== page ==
Welcome to Dan Morris's CG102 final project...


Java-Based Observation of the Hopfield Network

The Applet itself and a detailed description follow. The accompanying paper is also available at :
Also note that this takes a minute to load, but it really will load. I swear.

From here on I will assume you have the Applet properly loaded, and will make reference to various GUI components. In fact, the following is a description of each of the components and the specifics of the network implementation where appropriate; this seems an appropriate approach for description of the project. Examples, conclusions, and interesting observations will be interspersed throughout the discussion of the components. If you just want to skip to the primary conclusions, look for the PROJECT CONCLUSION fields; you can't miss them.

If you're having trouble loading the Applet, all of the following information and more, along with a screen shot, is available at :


I. The input fields :

PROJECT CONCLUSION #1 : if I were really implementing a character recognition algorithm, a simple neural network would be inadequate, and a great deal of image parsing would be required (well beyond the simple scaling employed here). Furthermore, even if I were going to implement a neural-net-based OCR procedure, a Hopfield net would likely not be the most efficient choice. End project conclusion #1.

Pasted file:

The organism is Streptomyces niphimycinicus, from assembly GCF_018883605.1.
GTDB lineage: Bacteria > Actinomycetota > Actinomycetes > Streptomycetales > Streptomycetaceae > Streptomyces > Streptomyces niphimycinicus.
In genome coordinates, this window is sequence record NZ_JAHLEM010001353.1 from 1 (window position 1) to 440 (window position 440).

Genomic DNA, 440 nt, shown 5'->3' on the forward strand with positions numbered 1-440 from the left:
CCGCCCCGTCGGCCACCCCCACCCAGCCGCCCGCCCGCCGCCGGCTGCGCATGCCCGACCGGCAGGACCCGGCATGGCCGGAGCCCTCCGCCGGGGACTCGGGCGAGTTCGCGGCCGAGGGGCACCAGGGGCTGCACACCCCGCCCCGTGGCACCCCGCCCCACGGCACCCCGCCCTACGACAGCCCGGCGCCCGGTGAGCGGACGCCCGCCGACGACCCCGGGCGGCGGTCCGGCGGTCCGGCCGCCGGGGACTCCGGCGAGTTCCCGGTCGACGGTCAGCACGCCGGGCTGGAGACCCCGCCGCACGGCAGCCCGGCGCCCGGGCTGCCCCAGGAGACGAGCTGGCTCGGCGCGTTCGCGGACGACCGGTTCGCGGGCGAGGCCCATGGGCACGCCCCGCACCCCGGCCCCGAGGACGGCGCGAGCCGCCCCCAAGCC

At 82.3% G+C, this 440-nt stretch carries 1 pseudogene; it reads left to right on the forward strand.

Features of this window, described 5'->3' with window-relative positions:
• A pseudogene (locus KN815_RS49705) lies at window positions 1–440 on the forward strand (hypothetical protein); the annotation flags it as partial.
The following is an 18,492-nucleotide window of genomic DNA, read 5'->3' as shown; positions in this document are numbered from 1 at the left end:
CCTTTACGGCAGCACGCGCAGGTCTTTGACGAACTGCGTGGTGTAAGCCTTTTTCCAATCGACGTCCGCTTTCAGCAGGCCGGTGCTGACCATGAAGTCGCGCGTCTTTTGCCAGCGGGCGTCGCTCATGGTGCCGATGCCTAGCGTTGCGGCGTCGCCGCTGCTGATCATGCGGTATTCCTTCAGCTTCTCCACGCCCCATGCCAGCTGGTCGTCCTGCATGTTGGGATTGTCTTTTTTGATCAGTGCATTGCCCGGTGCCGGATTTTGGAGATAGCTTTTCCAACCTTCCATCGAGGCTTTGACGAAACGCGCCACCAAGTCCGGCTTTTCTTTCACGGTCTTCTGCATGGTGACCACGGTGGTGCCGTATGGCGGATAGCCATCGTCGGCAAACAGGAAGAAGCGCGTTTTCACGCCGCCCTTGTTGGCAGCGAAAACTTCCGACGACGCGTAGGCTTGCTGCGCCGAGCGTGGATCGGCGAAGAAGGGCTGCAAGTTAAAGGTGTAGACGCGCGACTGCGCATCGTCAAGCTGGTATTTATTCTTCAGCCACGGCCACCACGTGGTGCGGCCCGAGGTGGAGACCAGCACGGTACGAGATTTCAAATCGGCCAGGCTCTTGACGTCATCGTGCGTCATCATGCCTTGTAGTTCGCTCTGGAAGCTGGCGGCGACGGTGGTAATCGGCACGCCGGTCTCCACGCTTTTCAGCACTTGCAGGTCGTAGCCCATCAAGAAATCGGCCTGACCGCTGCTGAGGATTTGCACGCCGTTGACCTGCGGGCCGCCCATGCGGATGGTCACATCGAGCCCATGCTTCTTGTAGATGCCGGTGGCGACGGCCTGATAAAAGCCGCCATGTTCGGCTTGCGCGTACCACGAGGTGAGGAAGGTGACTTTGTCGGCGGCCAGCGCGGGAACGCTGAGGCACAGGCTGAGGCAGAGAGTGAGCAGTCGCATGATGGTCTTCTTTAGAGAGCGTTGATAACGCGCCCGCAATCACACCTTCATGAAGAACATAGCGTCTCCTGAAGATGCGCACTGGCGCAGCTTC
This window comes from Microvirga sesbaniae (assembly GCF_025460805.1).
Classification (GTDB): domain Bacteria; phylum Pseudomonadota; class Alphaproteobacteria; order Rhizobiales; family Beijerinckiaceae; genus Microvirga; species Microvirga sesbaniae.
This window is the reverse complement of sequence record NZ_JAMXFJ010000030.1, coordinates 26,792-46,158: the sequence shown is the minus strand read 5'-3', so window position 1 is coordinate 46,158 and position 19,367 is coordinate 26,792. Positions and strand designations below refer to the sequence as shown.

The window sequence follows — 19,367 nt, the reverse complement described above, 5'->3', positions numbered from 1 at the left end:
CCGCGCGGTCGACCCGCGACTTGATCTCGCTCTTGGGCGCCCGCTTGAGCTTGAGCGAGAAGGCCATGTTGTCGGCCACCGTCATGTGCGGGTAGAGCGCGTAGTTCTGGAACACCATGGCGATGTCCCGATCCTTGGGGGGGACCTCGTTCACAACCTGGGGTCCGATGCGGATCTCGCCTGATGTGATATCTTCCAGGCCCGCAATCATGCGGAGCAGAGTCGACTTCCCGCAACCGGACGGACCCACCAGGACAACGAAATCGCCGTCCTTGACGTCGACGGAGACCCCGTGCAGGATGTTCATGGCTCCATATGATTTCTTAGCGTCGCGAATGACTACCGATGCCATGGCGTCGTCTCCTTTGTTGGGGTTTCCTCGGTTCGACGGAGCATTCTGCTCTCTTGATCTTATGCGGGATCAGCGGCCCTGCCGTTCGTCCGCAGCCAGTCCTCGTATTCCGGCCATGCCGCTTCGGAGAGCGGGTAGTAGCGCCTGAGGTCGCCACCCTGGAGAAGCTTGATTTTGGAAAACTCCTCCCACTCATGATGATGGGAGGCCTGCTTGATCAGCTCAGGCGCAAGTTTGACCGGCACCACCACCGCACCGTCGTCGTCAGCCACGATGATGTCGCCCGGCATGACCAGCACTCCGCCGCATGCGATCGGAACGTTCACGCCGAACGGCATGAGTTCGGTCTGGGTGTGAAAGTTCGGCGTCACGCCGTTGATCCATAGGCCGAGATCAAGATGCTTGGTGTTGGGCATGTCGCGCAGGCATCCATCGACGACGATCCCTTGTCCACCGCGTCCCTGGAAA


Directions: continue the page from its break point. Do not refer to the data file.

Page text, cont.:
PROJECT CONCLUSION #2 : The system is much better at recognizing a figure that has had considerable noise applied to it than it is at discerning a hand-drawn shape. In fact, it is quite good at reconstructing noisy patterns that are unrecognizable to the human eye, but is completely incompetent at building a figure that differs in shape from the prototype, even for figures easily recognizable to a literate reader.

As a quick example, try drawing a simple figure (my favorite is an 'x' that is 5 squares from corner to corner). Click 'scale' (because it looks nicer that way), then click 'train'. Then set the noise field to 20%, and click the 'noise' button. Likely you would never recognize the figure in front of you as an 'x'. However, clicking 'propagate' should fully reconstruct the figure.

This is, of course, a silly demonstration, because only one figure has been stored. But it does show that on some level, the network is capable of reconstructing badly damaged prototypes that are beyond human recognition (but still really bad at handwritten characters). Similar properties are indeed demonstrated for larger training sets. Perhaps this network would thus be well-suited to recovering damaged typewritten characters into digital text (fuzzy-looking faxes are a great example).

II. The output fields :

III. The animation fields :

IV. The pattern set fields :

V. The file fields :

VI. The correction trial fields :

VII. Nonlinearization to binary elements :

VIII. Constraining weight symmetry :

And so that's about it. An interesting exploration, though a disappointment with regard to character recognition. A task for graphics-types...

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